NO MORE TEACHERS, NO MORE BOOKS! – Marilyn Armstrong

FOWC with Fandango — School

It was the joyous cry of the child as we were let out in June (yes, JUNE and the end of the month at that!).

Little did we know that soon enough, we’d be going to work and they would never let us out until we were too old to do it anymore or the company closed. Or someone decided a kid with no training could do the job cheaper!

My house with its maple tree. I couldn’t get the red correct without making the house look really strange. Sorry about that.

I miss that about childhood, that fundamental belief that every summer, it was pure freedom. No bills to pay, no work. When you were out of school, you were free to do anything your parents didn’t catch you doing.

I guess times have changed!

CHILDHOOD CAN BE ROUGH! – Marilyn Armstrong

Childhood is a challenge.

Many of us struggled, had serious problems at home and lived with daily bullying at school. With the attention these issues get in the press today, things have not changed much. Bullying is as much — or more — of a problem as it was when I was a kid. Teachers ignore it. Parents dismiss it. Kids won’t talk about their problems because they (rightly) believe it might make everything worse.

These days, it’s all about awareness, as if knowing there is a problem is the same as solving it.

Awareness is not a cure. Positive public relations hype in the newspapers and television and social media does not make any difference to what happens to a child at home or in the schoolyard.

This is P.S, 35. It’s still there, but I’m not.

I was a precocious child with limited social skills. Inept at sports, lost in math. Among outcasts, I was an outcast. I was bored in class, terrified in the schoolyard. In third grade, I hid in the cloakroom hoping no one would miss me. I found a stack of books and read them in the semi-dark by the light of one dim bulb.

Punish the child for reading too much!

My teachers were furious. It turns out during my cloakroom hours, I had read all the readers for the next four grades. I would have read more except I ran out of books.

The principal called my mother. They made her come to school so they could complain I had read too much. My mother pointed out I might benefit from a more challenging curriculum. She reasoned if I could read all those readers in about an hour, the work was way too easy. As far as she was concerned, the school completely missed the point.

They wanted my mother to punish me for reading too much which my mother felt hilarious. She didn’t stop laughing for days. She retold the story at every family gathering.

I didn’t think it was nearly as funny because that teacher hated me. It made the third grade a special kind of Hell.

I started high school at thirteen. Although I was blessed by a few teachers who made learning exciting and fun, most of my teachers felt reading a monotonic reading of the class textbook was education. I chipped a tooth one morning when I fell asleep and hit my mouth on the desk.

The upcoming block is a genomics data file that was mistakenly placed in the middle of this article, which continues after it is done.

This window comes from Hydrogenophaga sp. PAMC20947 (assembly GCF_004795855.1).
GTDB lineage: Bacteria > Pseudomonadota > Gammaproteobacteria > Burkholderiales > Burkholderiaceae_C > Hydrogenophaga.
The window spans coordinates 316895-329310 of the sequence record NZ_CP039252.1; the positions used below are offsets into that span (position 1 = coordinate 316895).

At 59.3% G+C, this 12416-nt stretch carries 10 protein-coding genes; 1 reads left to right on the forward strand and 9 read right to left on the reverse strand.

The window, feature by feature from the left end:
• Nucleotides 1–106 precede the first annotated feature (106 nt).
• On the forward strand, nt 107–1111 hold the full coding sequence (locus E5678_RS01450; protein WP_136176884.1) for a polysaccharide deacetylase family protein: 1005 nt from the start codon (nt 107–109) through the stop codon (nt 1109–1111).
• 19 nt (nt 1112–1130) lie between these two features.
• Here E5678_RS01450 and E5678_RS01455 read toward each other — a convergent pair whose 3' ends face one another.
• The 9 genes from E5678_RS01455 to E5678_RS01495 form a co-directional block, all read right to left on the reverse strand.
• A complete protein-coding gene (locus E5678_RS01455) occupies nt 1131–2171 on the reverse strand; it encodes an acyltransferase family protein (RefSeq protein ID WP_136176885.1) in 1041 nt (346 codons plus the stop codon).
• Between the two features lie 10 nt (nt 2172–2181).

Jamaica High School

I was off the charts in English and history while falling rapidly behind in math and hard science. I was in my thirties — reading Horatio Hornblower — before I realized trigonometry had an actual purpose. It was used to calculate trajectories and navigate! A revelation! Pity I didn’t know that when I was supposed to be learning it.

I survived school and had a life. We keep telling our kids that childhood is the best of times. It can be and maybe for some kids, it is. It wasn’t for me and it wasn’t for most of the other children with whom I grew up.

EDUCATION AND HOMEWORK – Marilyn Armstrong

FOWC with Fandango — Homework

This is a little rant about schools, educational funding, underpaid, exhausted teachers, outdated textbooks, and overpriced colleges lacking state and federal backing.

In the years since I graduated from college in 1967, I’ve been watching what was a mediocre school system get much worse. I see legally required fancy buildings which offer little real education. Each year, it gets worse. Do we care about education or is it just something we like to to talk about? Do we want our kids to be able to compete in the world?


I pretty much never did my homework. To be fair, back in those golden olden days, teachers didn’t check to see if you did it either. You might get tested on it at some point later in the term, but if the information was covered in class, I’d remember it. Back then, I had a great memory. I prided myself on not having to write down phone numbers. I could remember all of them.

Photo: Garry Armstrong

Now, no matter how often I use a phone number, other than my own and my son’s, I have to look it up. I may not remember it long enough to not have to look it up a few times while trying to make the call. Time. It does its thing. I have maybe 15 seconds between getting information and it disappearing like the breeze in the trees.

I swear kids these days get homework intended to make up for not getting taught anything in school. Apparently, they are supposed to learn on their own what their teachers are too tired, bored, or incapable of teaching.